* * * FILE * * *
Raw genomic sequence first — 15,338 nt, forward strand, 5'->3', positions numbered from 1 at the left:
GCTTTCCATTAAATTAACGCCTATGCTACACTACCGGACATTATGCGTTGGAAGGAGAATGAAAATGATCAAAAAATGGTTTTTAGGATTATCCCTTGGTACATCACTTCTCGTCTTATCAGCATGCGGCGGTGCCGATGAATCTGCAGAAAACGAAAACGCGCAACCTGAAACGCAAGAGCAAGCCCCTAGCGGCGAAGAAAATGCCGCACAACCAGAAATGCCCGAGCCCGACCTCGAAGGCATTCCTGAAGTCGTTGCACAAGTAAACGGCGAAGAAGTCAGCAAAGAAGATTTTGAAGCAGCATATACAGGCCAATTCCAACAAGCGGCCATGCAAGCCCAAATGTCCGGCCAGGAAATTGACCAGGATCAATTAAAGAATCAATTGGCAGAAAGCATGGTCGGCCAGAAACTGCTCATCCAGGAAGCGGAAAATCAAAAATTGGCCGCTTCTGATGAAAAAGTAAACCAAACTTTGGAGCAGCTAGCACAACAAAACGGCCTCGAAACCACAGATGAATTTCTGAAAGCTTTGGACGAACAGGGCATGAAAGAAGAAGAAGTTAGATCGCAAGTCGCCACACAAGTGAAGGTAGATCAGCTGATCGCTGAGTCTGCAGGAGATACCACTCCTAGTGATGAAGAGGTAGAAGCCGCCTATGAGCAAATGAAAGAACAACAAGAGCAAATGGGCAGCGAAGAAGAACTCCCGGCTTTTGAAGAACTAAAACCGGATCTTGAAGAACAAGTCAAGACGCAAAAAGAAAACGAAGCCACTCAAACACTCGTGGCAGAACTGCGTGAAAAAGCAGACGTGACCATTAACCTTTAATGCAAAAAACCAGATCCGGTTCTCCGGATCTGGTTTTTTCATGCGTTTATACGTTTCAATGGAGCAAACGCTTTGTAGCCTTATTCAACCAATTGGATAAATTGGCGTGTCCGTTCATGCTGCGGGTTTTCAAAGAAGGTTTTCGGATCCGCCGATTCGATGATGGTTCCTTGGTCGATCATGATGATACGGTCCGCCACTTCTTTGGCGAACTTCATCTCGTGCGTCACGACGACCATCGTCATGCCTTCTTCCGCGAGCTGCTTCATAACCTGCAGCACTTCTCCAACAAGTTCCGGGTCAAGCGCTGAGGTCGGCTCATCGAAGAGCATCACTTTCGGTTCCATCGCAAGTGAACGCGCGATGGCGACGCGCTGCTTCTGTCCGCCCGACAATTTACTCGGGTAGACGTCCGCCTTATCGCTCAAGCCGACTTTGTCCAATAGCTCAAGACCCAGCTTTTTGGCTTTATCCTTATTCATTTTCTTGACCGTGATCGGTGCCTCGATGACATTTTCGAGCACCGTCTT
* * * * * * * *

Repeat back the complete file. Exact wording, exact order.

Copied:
Raw genomic sequence first — 15,338 nt, forward strand, 5'->3', positions numbered from 1 at the left:
GCTTTCCATTAAATTAACGCCTATGCTACACTACCGGACATTATGCGTTGGAAGGAGAATGAAAATGATCAAAAAATGGTTTTTAGGATTATCCCTTGGTACATCACTTCTCGTCTTATCAGCATGCGGCGGTGCCGATGAATCTGCAGAAAACGAAAACGCGCAACCTGAAACGCAAGAGCAAGCCCCTAGCGGCGAAGAAAATGCCGCACAACCAGAAATGCCCGAGCCCGACCTCGAAGGCATTCCTGAAGTCGTTGCACAAGTAAACGGCGAAGAAGTCAGCAAAGAAGATTTTGAAGCAGCATATACAGGCCAATTCCAACAAGCGGCCATGCAAGCCCAAATGTCCGGCCAGGAAATTGACCAGGATCAATTAAAGAATCAATTGGCAGAAAGCATGGTCGGCCAGAAACTGCTCATCCAGGAAGCGGAAAATCAAAAATTGGCCGCTTCTGATGAAAAAGTAAACCAAACTTTGGAGCAGCTAGCACAACAAAACGGCCTCGAAACCACAGATGAATTTCTGAAAGCTTTGGACGAACAGGGCATGAAAGAAGAAGAAGTTAGATCGCAAGTCGCCACACAAGTGAAGGTAGATCAGCTGATCGCTGAGTCTGCAGGAGATACCACTCCTAGTGATGAAGAGGTAGAAGCCGCCTATGAGCAAATGAAAGAACAACAAGAGCAAATGGGCAGCGAAGAAGAACTCCCGGCTTTTGAAGAACTAAAACCGGATCTTGAAGAACAAGTCAAGACGCAAAAAGAAAACGAAGCCACTCAAACACTCGTGGCAGAACTGCGTGAAAAAGCAGACGTGACCATTAACCTTTAATGCAAAAAACCAGATCCGGTTCTCCGGATCTGGTTTTTTCATGCGTTTATACGTTTCAATGGAGCAAACGCTTTGTAGCCTTATTCAACCAATTGGATAAATTGGCGTGTCCGTTCATGCTGCGGGTTTTCAAAGAAGGTTTTCGGATCCGCCGATTCGATGATGGTTCCTTGGTCGATCATGATGATACGGTCCGCCACTTCTTTGGCGAACTTCATCTCGTGCGTCACGACGACCATCGTCATGCCTTCTTCCGCGAGCTGCTTCATAACCTGCAGCACTTCTCCAACAAGTTCCGGGTCAAGCGCTGAGGTCGGCTCATCGAAGAGCATCACTTTCGGTTCCATCGCAAGTGAACGCGCGATGGCGACGCGCTGCTTCTGTCCGCCCGACAATTTACTCGGGTAGACGTCCGCCTTATCGCTCAAGCCGACTTTGTCCAATAGCTCAAGACCCAGCTTTTTGGCTTTATCCTTATTCATTTTCTTGACCGTGATCGGTGCCTCGATGACATTTTCGAGCACCGTCTT